CITY HALL — Less than three weeks into the top job at City Hall, Rod Gould says he’s already learned at least one valuable lesson about Santa Monica — “a small city that acts like a big city in many ways,” as he put it.

With a large city staff to lead, a host of community leaders to get to know and some significant challenges on the horizon — among them a looming $13.2 million budget gap — he said he’s come across an axiom about the town that rings true: “Prioritization is easy in Santa Monica because everything’s number one.”

In a wide ranging discussion in his office this week, Gould told the Daily Press about his first days on the job, his view of City Hall’s relationship with the community and, well, his priorities for the coming year.

With the City Council beginning to formulate next year’s budget, Gould said one of his first tasks has been to put City Hall’s financial picture in context.

“We have a budget gap now, and it’s real and it must be addressed,” he said.

But that doesn’t mean City Hall is facing severe cuts that will change the face of the city.

“It’s not a crisis. It doesn’t mean wholesale loss of dear projects, services and activities,” he said.

He plans to continue the practice of holding community budget meetings leading up to the June deadline to adopt a 2010-2011 budget, though he may tinker with the format.

At the meetings he said his aim will be to engage community members by getting them to think about tradeoffs, since City Hall’s revenue shortfall means difficult decisions will have to be made. He said he wants to learn what services people are willing to give up and what services they’re willing to pay more to keep.

“I’d like to figure out a way, through civic engagement, to get the residents to make the kind of decisions that the council is making where they have to balance” program wishes with budget realities, he said.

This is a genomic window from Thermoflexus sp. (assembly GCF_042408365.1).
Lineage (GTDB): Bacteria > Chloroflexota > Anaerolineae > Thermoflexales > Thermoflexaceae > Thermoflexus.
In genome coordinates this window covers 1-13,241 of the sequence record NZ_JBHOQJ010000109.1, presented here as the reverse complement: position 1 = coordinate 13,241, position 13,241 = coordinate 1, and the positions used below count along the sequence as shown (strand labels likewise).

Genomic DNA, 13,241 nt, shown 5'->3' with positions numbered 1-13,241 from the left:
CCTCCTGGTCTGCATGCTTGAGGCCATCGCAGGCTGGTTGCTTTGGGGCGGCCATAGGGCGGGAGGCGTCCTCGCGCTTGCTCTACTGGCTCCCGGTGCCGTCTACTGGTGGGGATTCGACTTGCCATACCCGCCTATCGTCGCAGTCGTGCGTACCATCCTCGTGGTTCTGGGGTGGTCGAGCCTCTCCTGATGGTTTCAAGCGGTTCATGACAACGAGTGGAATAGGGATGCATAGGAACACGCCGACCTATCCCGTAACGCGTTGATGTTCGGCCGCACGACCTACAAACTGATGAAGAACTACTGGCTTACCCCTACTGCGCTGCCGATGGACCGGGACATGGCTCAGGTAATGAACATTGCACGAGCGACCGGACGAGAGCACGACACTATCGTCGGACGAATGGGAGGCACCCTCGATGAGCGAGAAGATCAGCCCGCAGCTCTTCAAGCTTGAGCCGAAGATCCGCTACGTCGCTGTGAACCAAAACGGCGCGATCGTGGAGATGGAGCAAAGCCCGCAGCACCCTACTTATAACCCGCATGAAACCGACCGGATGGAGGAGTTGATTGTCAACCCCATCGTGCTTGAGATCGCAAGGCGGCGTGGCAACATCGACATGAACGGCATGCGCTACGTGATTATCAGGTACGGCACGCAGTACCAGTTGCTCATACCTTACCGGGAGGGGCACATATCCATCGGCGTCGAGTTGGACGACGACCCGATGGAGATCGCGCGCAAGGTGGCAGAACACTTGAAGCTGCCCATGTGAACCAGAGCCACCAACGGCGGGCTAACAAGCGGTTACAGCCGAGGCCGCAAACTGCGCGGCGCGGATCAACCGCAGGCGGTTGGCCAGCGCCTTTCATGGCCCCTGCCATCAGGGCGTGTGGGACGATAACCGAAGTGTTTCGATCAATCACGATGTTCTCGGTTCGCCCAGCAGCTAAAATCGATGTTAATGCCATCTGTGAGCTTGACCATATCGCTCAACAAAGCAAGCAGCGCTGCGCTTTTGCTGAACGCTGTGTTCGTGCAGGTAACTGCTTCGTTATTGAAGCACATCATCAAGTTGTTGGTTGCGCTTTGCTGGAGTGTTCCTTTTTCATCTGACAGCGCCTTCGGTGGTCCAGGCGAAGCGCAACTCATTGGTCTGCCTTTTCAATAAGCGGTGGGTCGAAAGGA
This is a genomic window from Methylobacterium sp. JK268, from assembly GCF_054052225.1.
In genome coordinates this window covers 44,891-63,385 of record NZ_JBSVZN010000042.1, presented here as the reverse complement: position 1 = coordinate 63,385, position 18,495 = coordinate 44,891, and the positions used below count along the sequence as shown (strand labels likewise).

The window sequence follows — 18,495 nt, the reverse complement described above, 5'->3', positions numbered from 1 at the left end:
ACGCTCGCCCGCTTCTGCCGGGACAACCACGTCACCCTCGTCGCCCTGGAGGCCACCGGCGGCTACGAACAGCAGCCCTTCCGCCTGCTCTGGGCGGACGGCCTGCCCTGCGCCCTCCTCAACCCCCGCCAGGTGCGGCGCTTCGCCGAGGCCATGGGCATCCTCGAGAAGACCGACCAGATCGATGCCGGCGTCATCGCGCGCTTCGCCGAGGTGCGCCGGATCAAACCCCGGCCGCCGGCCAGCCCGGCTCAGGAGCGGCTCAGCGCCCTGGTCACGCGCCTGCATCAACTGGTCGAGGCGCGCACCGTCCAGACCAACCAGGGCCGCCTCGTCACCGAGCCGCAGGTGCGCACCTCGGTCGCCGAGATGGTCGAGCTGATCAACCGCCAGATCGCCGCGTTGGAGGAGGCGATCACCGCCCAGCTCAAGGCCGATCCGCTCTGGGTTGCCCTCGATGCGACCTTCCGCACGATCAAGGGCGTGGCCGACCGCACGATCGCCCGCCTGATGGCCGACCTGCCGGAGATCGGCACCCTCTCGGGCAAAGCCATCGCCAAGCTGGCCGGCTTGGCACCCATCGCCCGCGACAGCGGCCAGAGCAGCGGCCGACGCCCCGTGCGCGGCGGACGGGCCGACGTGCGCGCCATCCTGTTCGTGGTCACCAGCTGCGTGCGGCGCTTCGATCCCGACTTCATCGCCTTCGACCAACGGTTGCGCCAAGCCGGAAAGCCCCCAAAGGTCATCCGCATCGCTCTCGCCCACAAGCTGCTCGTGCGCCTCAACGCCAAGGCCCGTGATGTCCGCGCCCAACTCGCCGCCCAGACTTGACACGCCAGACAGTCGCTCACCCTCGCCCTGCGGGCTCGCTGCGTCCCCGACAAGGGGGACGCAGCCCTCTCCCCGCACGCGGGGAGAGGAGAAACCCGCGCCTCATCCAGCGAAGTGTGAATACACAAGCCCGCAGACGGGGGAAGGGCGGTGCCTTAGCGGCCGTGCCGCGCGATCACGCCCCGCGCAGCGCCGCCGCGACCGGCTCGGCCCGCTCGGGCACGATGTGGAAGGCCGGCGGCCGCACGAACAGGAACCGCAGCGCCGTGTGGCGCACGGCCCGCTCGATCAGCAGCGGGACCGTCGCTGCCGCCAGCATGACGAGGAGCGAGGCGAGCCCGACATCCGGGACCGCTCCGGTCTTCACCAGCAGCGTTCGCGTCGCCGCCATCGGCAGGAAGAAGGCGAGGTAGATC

He said resolving City Hall’s shortfall will probably take 18 months and involve the careful use of reserve funds in addition to cuts, which he said he expects to make “around the edges” without having to resort to layoffs or furloughs.

There is a “soft hiring freeze” in effect, he said, which means public safety positions will be filled but vacancies that arise in other departments may remain open.

When it comes to interacting with community groups, the new city manager said he sees value in getting out of the office to visit with neighborhood councils, business groups and political organizations as much as possible.

“I don’t know that City Hall can exist by having relationships with just some groups in town and shunning others,” he said. “We have to be open to everybody.”

Considering the breadth of City Hall’s services, he said it’s important to recognize the role businesses play in making the City Council’s vision a reality.

“If people want all of these services, programs, facilities [and] amenities, then they need to worry about the local economy and they need to be somewhat open to local business changes and expansions,” he said.

With the City Council expected to adopt the long-studied Land Use and Circulation Element (LUCE) this year, he said he believes City Hall will soon have a blueprint for development that achieves the appropriate balance of protecting neighborhoods while permitting a limited amount of smart growth.

“The LUCE is, I think, a very ingenious, creative means of trying to have it both ways,” he said.

For the time being, Gould is staying in a hotel during the week and commuting home to his family in San Diego on weekends. He and his wife plan to move to Santa Monica this summer after their daughter, the youngest of the couple’s two children, graduates from high school.

Leading Santa Monica, he said, is like stepping into a dream job.

“This is as good as it gets, I think, in city management. As I’ve looked around I don’t think there’s another California city that’s got as much going for it as Santa Monica, so I couldn’t feel more fortunate … to have this opportunity come.”

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